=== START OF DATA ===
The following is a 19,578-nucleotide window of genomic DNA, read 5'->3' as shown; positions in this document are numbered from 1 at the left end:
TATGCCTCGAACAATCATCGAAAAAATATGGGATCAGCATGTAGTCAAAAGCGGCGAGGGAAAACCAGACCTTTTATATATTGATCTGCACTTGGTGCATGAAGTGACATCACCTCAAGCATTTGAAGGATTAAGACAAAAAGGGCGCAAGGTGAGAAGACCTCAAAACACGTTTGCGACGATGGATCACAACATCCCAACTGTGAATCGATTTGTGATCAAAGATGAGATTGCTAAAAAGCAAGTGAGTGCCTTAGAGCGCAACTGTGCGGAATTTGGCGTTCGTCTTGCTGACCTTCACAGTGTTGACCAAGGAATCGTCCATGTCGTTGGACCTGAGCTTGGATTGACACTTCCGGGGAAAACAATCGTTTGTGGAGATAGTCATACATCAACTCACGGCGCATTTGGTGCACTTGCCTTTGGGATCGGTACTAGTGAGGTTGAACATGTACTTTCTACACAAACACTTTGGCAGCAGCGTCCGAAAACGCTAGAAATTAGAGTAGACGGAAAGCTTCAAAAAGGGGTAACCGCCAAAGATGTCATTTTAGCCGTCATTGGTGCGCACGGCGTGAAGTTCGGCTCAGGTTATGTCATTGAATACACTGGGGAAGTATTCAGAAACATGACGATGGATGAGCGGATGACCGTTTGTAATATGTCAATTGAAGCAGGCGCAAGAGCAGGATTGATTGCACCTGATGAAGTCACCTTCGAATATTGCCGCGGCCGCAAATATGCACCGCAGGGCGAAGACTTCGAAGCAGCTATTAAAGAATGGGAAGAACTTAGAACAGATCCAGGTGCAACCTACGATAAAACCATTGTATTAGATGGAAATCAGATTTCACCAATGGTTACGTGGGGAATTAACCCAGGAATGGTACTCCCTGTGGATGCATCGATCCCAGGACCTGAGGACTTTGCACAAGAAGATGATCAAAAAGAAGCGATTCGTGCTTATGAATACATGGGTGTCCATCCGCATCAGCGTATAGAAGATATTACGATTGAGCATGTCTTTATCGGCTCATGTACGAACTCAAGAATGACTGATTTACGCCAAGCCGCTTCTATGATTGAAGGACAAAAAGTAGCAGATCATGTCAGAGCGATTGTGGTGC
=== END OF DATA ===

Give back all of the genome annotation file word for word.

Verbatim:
The following is a 19,578-nucleotide window of genomic DNA, read 5'->3' as shown; positions in this document are numbered from 1 at the left end:
TATGCCTCGAACAATCATCGAAAAAATATGGGATCAGCATGTAGTCAAAAGCGGCGAGGGAAAACCAGACCTTTTATATATTGATCTGCACTTGGTGCATGAAGTGACATCACCTCAAGCATTTGAAGGATTAAGACAAAAAGGGCGCAAGGTGAGAAGACCTCAAAACACGTTTGCGACGATGGATCACAACATCCCAACTGTGAATCGATTTGTGATCAAAGATGAGATTGCTAAAAAGCAAGTGAGTGCCTTAGAGCGCAACTGTGCGGAATTTGGCGTTCGTCTTGCTGACCTTCACAGTGTTGACCAAGGAATCGTCCATGTCGTTGGACCTGAGCTTGGATTGACACTTCCGGGGAAAACAATCGTTTGTGGAGATAGTCATACATCAACTCACGGCGCATTTGGTGCACTTGCCTTTGGGATCGGTACTAGTGAGGTTGAACATGTACTTTCTACACAAACACTTTGGCAGCAGCGTCCGAAAACGCTAGAAATTAGAGTAGACGGAAAGCTTCAAAAAGGGGTAACCGCCAAAGATGTCATTTTAGCCGTCATTGGTGCGCACGGCGTGAAGTTCGGCTCAGGTTATGTCATTGAATACACTGGGGAAGTATTCAGAAACATGACGATGGATGAGCGGATGACCGTTTGTAATATGTCAATTGAAGCAGGCGCAAGAGCAGGATTGATTGCACCTGATGAAGTCACCTTCGAATATTGCCGCGGCCGCAAATATGCACCGCAGGGCGAAGACTTCGAAGCAGCTATTAAAGAATGGGAAGAACTTAGAACAGATCCAGGTGCAACCTACGATAAAACCATTGTATTAGATGGAAATCAGATTTCACCAATGGTTACGTGGGGAATTAACCCAGGAATGGTACTCCCTGTGGATGCATCGATCCCAGGACCTGAGGACTTTGCACAAGAAGATGATCAAAAAGAAGCGATTCGTGCTTATGAATACATGGGTGTCCATCCGCATCAGCGTATAGAAGATATTACGATTGAGCATGTCTTTATCGGCTCATGTACGAACTCAAGAATGACTGATTTACGCCAAGCCGCTTCTATGATTGAAGGACAAAAAGTAGCAGATCATGTCAGAGCGATTGTGGTGC